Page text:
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A minute under mud for fruits above

Chennai, Aug. 22: At least 105 children between five and 15 are blessed and taken around in a procession to the temple at Peyraiyur village, 65 km from Madurai town. Parents and uncles then push the children into tiny pits and fill them up with mud. Saplings are planted over them and then they are pulled out, alive.

The one-minute brush with death is a bizarre ritual that marks the culmination of a 10-day festival to propitiate the village deities. Among the huge crowd that gather to watch the “burial” are a minister, C. Durairaj, and the panchayat president.

The representative of the state is not apologetic about being a mute witness to a life-threatening rite. “As a member of the community, I was invited and I just came,” Durairaj retorts.

The ritual takes place every five or seven years to appease the village goddesses — Muthukuzhi Mari Amman and Kali Amman. Kuzhimaatru Thiruvizha (literally meaning change of pits) — as the festival’s climax is known — is a well-orchestrated rite that begins at dawn with the priest visiting the families who have a “vow to fulfil”.

Detailing the ritual, sources said, the priest sprinkles “holy water” on the children chosen by the families for the “virtual burial”. It puts the children into deep slumber. The children, both boys and girls, are wrapped in yellow cloth and taken out in a procession, like a deity, by their maternal uncles.

Small, shallow pits are dug by the children’s relatives in a plot facing the village temple. The “offerings” are interred into the pits and their maternal uncles gently shovel in the mud.

“The near-burial does not even last for a minute, and after a sapling is symbolically planted amid pin-drop silence, the pit is quickly uncovered,” the sources said. The children are pulled out and another priest smears them with sacred ash that is believed to rouse them.

“So far, not a single untoward incident has been caused by this festival,” the panchayat president is reported to have told the local media, which were allowed to witness the ritual for the first time this year.

Usually, Peyraiyur cuts itself off from the outside world during the festival. In fact, the Madurai district collector has sought a report, saying it was the first time such a thing had happened during his tenure in Madurai. But a police official said the ritual has been going on for decades.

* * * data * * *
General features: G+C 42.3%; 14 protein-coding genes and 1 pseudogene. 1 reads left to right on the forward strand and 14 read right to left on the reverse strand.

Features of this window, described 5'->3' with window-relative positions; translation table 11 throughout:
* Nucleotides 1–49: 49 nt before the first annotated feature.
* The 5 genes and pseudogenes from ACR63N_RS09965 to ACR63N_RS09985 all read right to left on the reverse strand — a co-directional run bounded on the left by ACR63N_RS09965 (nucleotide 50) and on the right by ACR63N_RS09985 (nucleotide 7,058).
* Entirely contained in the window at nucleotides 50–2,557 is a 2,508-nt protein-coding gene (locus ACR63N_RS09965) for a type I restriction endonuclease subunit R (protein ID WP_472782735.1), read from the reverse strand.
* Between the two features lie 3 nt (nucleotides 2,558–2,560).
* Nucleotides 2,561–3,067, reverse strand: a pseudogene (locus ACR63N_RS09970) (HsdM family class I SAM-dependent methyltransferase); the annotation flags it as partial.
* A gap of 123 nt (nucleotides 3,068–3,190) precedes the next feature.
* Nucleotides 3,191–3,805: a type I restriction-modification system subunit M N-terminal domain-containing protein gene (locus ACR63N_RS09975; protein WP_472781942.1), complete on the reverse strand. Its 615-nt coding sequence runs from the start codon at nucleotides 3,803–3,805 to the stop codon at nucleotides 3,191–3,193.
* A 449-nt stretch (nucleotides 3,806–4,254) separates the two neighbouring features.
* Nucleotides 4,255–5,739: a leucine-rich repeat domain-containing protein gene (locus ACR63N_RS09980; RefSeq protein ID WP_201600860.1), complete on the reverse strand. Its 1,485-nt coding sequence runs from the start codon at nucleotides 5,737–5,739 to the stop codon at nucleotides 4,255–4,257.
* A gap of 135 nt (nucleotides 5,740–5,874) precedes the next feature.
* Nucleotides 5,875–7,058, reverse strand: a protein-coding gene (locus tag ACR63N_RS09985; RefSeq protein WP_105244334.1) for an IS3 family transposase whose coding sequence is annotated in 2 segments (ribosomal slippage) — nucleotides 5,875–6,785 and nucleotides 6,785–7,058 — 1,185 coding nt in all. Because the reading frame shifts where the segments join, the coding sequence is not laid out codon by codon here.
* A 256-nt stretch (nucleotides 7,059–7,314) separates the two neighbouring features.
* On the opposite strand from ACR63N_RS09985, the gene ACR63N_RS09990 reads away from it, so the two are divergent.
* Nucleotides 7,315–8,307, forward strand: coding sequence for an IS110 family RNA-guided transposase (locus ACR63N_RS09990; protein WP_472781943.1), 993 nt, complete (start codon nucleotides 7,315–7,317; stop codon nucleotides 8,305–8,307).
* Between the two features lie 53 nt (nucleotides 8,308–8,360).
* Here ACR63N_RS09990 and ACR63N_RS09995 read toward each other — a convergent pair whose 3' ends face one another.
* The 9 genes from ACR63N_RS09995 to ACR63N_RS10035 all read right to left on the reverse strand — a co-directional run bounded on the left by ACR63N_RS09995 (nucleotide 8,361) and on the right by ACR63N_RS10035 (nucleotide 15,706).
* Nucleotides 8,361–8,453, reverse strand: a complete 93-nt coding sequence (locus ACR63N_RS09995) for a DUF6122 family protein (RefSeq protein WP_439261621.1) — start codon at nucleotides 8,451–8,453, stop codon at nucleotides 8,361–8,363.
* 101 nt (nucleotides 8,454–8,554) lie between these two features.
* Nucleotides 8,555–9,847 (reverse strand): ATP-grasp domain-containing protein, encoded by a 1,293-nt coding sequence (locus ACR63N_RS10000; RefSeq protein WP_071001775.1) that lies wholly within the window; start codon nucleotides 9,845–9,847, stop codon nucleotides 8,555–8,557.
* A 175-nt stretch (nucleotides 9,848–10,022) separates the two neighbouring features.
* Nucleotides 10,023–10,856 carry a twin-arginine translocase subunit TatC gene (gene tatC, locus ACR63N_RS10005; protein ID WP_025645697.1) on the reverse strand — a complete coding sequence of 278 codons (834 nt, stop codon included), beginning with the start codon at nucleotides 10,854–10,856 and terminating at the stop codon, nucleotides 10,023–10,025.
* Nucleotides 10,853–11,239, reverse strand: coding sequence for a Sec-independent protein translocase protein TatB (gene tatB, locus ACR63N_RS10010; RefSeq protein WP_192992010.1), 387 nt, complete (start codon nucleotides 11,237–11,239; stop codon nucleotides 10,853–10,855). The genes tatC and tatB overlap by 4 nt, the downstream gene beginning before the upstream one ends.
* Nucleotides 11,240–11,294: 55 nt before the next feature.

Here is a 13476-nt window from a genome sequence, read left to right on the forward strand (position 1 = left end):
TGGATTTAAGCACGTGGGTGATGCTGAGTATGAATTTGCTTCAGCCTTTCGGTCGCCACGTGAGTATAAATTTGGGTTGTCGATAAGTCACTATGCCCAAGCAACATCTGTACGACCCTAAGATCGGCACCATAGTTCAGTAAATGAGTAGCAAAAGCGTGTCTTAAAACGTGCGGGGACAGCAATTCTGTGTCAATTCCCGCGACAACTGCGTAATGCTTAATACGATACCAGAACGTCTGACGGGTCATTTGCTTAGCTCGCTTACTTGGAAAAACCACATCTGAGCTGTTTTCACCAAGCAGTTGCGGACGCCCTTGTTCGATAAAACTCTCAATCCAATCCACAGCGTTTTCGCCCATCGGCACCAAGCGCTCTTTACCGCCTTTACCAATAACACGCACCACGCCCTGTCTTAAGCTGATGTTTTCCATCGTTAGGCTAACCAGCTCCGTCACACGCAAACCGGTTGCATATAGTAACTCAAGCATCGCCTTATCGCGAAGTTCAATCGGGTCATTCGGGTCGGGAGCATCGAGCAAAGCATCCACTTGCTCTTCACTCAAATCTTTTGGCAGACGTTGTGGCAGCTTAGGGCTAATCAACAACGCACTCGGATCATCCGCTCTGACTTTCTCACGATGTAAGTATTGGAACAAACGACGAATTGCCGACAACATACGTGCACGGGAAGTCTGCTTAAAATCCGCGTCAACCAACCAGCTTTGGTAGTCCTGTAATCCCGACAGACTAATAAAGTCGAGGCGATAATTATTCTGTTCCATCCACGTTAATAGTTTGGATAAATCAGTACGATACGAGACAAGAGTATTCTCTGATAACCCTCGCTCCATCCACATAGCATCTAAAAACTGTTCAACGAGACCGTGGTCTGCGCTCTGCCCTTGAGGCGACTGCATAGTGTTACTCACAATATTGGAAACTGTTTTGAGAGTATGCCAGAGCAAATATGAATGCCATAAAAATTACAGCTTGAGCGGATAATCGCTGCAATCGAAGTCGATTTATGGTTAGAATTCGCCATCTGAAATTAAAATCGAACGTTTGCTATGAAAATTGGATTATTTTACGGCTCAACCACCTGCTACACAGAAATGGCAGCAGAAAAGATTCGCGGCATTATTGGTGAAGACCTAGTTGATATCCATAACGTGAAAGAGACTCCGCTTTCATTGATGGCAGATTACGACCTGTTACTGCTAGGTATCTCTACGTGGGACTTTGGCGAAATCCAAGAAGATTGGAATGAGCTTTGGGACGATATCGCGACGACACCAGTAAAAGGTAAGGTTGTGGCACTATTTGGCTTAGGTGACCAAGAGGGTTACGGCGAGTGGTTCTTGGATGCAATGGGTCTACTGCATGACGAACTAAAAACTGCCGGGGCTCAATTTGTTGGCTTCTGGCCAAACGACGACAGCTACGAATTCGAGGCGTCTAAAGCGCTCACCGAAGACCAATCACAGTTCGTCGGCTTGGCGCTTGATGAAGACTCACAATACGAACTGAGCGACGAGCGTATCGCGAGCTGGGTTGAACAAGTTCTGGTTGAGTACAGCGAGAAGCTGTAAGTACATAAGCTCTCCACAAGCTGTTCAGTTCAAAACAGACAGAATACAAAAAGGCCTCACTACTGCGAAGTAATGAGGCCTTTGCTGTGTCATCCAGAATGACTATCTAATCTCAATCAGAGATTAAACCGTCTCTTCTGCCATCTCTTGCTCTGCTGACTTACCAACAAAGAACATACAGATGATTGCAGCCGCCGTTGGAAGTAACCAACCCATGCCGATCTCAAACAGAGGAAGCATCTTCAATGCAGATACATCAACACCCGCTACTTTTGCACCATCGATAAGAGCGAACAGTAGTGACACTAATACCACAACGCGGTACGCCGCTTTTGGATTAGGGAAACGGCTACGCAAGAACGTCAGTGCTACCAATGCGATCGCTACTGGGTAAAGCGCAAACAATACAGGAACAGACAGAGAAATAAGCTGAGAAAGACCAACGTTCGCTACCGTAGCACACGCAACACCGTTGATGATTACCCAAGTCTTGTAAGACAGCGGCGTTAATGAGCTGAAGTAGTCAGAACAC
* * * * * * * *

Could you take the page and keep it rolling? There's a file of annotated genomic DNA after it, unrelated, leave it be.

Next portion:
The sources gave various versions of the ritual’s symbolic significance. It could be a fertility rite or the villagers could be re-enacting the death of “an incredibly gifted girl child”, who they believe was snatched away years ago by the deities at the tender age of five.

It is a celebration of the girl child with each household in Peyraiyur vying with others to give their children as “offering” in that girl’s memory, they said.

Strangely, female infanticide rates are very high in the neighbourhood of Madurai, particularly in Theni district where the girl child is abhorred.

The “offerings” could be for anything from thanking the deities for answering a couple’s prayer for children or even for a good crop, particularly in a dry year, the sources said.

Though the OBC Thevars is the dominant caste in the belt, the festival involves the entire village folk, the sources pointed out.

Psychologist Anuradha Oberoi has an explanation. “The fact that nobody in the village questions such a belief or practice in vogue for several centuries and nobody dares to stand out against it indicates that they will be shunned by the entire village for non-compliance,” she said.

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